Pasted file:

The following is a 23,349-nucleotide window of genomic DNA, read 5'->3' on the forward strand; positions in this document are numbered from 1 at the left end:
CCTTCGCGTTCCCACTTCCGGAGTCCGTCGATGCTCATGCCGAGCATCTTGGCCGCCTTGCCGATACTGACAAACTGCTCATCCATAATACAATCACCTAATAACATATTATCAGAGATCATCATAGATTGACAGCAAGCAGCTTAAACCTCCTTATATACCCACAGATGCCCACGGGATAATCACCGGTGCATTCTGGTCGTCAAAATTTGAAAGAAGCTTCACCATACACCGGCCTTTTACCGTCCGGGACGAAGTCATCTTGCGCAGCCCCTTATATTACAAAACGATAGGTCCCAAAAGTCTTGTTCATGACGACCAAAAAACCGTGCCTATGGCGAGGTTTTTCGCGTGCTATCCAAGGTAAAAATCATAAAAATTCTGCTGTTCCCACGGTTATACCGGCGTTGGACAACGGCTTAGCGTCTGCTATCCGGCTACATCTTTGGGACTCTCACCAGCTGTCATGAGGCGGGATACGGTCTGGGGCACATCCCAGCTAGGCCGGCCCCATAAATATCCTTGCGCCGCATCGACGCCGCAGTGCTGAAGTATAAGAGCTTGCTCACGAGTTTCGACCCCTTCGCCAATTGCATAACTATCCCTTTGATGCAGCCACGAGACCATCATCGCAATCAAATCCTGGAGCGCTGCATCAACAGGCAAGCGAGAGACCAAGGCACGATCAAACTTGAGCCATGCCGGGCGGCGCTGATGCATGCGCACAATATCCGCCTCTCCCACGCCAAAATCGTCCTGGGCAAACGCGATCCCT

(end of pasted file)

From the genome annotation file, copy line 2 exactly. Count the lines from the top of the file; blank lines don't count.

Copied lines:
CCTTCGCGTTCCCACTTCCGGAGTCCGTCGATGCTCATGCCGAGCATCTTGGCCGCCTTGCCGATACTGACAAACTGCTCATCCATAATACAATCACCTAATAACATATTATCAGAGATCATCATAGATTGACAGCAAGCAGCTTAAACCTCCTTATATACCCACAGATGCCCACGGGATAATCACCGGTGCATTCTGGTCGTCAAAATTTGAAAGAAGCTTCACCATACACCGGCCTTTTACCGTCCGGGACGAAGTCATCTTGCGCAGCCCCTTATATTACAAAACGATAGGTCCCAAAAGTCTTGTTCATGACGACCAAAAAACCGTGCCTATGGCGAGGTTTTTCGCGTGCTATCCAAGGTAAAAATCATAAAAATTCTGCTGTTCCCACGGTTATACCGGCGTTGGACAACGGCTTAGCGTCTGCTATCCGGCTACATCTTTGGGACTCTCACCAGCTGTCATGAGGCGGGATACGGTCTGGGGCACATCCCAGCTAGGCCGGCCCCATAAATATCCTTGCGCCGCATCGACGCCGCAGTGCTGAAGTATAAGAGCTTGCTCACGAGTTTCGACCCCTTCGCCAATTGCATAACTATCCCTTTGATGCAGCCACGAGACCATCATCGCAATCAAATCCTGGAGCGCTGCATCAACAGGCAAGCGAGAGACCAAGGCACGATCAAACTTGAGCCATGCCGGGCGGCGCTGATGCATGCGCACAATATCCGCCTCTCCCACGCCAAAATCGTCCTGGGCAAACGCGATCCCT